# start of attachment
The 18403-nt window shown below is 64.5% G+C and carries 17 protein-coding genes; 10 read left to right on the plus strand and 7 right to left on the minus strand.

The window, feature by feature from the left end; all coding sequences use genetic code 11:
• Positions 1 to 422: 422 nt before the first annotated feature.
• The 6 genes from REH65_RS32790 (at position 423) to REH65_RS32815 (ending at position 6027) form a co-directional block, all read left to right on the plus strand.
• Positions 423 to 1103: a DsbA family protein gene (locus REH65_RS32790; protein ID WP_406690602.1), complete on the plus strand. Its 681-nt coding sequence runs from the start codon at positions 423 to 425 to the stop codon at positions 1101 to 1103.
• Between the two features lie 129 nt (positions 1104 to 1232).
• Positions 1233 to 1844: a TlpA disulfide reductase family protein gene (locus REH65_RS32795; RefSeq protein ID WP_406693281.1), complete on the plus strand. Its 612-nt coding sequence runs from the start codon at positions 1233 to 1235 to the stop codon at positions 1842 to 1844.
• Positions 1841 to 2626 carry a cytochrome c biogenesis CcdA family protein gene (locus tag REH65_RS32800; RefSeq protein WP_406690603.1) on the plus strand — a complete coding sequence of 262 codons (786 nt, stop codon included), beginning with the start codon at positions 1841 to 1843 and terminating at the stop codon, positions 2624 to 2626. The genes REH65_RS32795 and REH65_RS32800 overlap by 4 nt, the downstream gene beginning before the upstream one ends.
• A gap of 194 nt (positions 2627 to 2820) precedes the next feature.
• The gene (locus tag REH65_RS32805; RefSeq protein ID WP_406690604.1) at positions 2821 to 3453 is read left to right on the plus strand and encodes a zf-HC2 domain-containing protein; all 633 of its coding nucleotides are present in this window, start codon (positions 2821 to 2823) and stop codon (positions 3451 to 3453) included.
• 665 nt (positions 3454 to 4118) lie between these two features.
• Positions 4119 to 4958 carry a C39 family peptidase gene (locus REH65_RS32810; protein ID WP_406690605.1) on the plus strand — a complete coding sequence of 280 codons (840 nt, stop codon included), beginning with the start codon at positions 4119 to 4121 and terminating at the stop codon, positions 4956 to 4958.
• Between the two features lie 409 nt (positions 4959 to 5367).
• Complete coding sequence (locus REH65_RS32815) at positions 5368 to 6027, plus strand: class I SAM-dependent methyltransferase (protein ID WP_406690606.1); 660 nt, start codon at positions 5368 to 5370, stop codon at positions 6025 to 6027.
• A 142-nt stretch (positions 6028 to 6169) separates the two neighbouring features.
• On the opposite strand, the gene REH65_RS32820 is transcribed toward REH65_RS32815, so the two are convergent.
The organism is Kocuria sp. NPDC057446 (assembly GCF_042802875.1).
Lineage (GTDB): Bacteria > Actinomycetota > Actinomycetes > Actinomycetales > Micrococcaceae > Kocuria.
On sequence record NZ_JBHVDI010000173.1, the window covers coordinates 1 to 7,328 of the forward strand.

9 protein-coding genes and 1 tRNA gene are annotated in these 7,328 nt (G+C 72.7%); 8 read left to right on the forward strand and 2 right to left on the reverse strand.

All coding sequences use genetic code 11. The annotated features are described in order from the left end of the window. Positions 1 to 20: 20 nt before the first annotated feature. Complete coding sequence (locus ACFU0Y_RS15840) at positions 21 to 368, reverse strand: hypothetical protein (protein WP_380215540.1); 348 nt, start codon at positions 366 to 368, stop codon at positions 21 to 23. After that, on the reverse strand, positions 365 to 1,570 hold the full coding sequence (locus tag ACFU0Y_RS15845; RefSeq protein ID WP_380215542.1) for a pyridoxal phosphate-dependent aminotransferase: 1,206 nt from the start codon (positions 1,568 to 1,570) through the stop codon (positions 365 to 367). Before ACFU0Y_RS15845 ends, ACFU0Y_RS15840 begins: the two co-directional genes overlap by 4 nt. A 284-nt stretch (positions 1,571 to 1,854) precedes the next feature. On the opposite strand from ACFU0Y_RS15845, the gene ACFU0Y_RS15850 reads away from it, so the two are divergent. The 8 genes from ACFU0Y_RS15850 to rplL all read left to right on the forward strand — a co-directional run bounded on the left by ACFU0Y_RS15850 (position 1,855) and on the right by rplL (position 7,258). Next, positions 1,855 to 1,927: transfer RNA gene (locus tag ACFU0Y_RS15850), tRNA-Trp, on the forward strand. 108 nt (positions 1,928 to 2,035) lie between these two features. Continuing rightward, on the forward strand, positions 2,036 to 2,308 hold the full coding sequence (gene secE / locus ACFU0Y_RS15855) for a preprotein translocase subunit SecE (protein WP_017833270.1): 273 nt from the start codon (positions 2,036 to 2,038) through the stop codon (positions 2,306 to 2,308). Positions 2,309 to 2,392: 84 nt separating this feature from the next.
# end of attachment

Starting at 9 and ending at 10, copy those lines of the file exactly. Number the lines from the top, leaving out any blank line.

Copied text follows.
• A gap of 194 nt (positions 2627 to 2820) precedes the next feature.
• The gene (locus tag REH65_RS32805; RefSeq protein ID WP_406690604.1) at positions 2821 to 3453 is read left to right on the plus strand and encodes a zf-HC2 domain-containing protein; all 633 of its coding nucleotides are present in this window, start codon (positions 2821 to 2823) and stop codon (positions 3451 to 3453) included.